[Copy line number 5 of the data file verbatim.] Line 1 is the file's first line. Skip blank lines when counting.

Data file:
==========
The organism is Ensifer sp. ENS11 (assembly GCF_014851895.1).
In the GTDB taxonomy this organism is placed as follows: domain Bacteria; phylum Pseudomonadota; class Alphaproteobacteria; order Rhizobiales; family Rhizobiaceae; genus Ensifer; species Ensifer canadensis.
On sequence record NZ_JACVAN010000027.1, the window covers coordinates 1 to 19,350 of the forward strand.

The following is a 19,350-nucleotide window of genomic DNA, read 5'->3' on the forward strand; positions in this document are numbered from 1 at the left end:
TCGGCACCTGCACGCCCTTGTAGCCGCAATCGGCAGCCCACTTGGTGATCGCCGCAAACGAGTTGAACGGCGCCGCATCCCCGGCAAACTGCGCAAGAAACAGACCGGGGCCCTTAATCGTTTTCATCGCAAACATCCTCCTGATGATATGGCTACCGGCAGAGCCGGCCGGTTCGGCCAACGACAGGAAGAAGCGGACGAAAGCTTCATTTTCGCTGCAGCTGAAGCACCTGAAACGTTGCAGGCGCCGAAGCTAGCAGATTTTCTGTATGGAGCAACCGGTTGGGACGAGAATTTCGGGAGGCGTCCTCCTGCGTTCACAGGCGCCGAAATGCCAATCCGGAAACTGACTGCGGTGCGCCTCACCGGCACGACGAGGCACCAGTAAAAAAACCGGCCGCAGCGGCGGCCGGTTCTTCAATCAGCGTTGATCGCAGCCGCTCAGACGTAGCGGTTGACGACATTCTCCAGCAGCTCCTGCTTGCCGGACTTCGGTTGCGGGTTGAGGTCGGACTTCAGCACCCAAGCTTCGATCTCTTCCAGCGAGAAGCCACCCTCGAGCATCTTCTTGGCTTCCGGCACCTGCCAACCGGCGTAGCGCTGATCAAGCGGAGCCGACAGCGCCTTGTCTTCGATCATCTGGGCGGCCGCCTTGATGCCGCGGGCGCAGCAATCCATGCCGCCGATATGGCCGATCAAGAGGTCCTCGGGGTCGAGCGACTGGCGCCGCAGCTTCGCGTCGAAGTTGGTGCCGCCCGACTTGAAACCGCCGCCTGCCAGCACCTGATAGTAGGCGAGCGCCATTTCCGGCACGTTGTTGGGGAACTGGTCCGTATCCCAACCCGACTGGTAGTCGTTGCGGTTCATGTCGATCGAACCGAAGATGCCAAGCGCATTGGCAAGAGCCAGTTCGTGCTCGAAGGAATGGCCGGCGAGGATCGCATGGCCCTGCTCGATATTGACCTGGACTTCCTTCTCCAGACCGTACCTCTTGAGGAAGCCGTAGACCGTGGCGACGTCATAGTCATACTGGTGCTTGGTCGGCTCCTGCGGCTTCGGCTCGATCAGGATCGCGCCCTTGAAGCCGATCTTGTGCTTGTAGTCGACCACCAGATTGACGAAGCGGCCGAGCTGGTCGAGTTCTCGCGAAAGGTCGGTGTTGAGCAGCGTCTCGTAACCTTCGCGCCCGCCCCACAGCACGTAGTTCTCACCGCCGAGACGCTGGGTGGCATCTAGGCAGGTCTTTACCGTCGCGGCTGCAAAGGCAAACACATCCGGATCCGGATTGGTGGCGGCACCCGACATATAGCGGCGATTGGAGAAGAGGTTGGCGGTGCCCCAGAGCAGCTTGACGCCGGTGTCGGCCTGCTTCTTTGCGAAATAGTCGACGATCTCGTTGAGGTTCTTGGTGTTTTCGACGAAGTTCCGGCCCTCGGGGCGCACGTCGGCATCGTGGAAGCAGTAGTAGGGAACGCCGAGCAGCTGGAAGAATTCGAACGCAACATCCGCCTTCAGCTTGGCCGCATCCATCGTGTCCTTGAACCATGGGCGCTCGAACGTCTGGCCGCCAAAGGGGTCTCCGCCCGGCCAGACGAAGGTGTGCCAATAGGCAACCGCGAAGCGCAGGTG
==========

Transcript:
TCGGCACCTGCACGCCCTTGTAGCCGCAATCGGCAGCCCACTTGGTGATCGCCGCAAACGAGTTGAACGGCGCCGCATCCCCGGCAAACTGCGCAAGAAACAGACCGGGGCCCTTAATCGTTTTCATCGCAAACATCCTCCTGATGATATGGCTACCGGCAGAGCCGGCCGGTTCGGCCAACGACAGGAAGAAGCGGACGAAAGCTTCATTTTCGCTGCAGCTGAAGCACCTGAAACGTTGCAGGCGCCGAAGCTAGCAGATTTTCTGTATGGAGCAACCGGTTGGGACGAGAATTTCGGGAGGCGTCCTCCTGCGTTCACAGGCGCCGAAATGCCAATCCGGAAACTGACTGCGGTGCGCCTCACCGGCACGACGAGGCACCAGTAAAAAAACCGGCCGCAGCGGCGGCCGGTTCTTCAATCAGCGTTGATCGCAGCCGCTCAGACGTAGCGGTTGACGACATTCTCCAGCAGCTCCTGCTTGCCGGACTTCGGTTGCGGGTTGAGGTCGGACTTCAGCACCCAAGCTTCGATCTCTTCCAGCGAGAAGCCACCCTCGAGCATCTTCTTGGCTTCCGGCACCTGCCAACCGGCGTAGCGCTGATCAAGCGGAGCCGACAGCGCCTTGTCTTCGATCATCTGGGCGGCCGCCTTGATGCCGCGGGCGCAGCAATCCATGCCGCCGATATGGCCGATCAAGAGGTCCTCGGGGTCGAGCGACTGGCGCCGCAGCTTCGCGTCGAAGTTGGTGCCGCCCGACTTGAAACCGCCGCCTGCCAGCACCTGATAGTAGGCGAGCGCCATTTCCGGCACGTTGTTGGGGAACTGGTCCGTATCCCAACCCGACTGGTAGTCGTTGCGGTTCATGTCGATCGAACCGAAGATGCCAAGCGCATTGGCAAGAGCCAGTTCGTGCTCGAAGGAATGGCCGGCGAGGATCGCATGGCCCTGCTCGATATTGACCTGGACTTCCTTCTCCAGACCGTACCTCTTGAGGAAGCCGTAGACCGTGGCGACGTCATAGTCATACTGGTGCTTGGTCGGCTCCTGCGGCTTCGGCTCGATCAGGATCGCGCCCTTGAAGCCGATCTTGTGCTTGTAGTCGACCACCAGATTGACGAAGCGGCCGAGCTGGTCGAGTTCTCGCGAAAGGTCGGTGTTGAGCAGCGTCTCGTAACCTTCGCGCCCGCCCCACAGCACGTAGTTCTCACCGCCGAGACGCTGGGTGGCATCTAGGCAGGTCTTTACCGTCGCGGCTGCAAAGGCAAACACATCCGGATCCGGATTGGTGGCGGCACCCGACATATAGCGGCGATTGGAGAAGAGGTTGGCGGTGCCCCAGAGCAGCTTGACGCCGGTGTCGGCCTGCTTCTTTGCGAAATAGTCGACGATCTCGTTGAGGTTCTTGGTGTTTTCGACGAAGTTCCGGCCCTCGGGGCGCACGTCGGCATCGTGGAAGCAGTAGTAGGGAACGCCGAGCAGCTGGAAGAATTCGAACGCAACATCCGCCTTCAGCTTGGCCGCATCCATCGTGTCCTTGAACCATGGGCGCTCGAACGTCTGGCCGCCAAAGGGGTCTCCGCCCGGCCAGACGAAGGTGTGCCAATAGGCAACCGCGAAGCGCAGGTG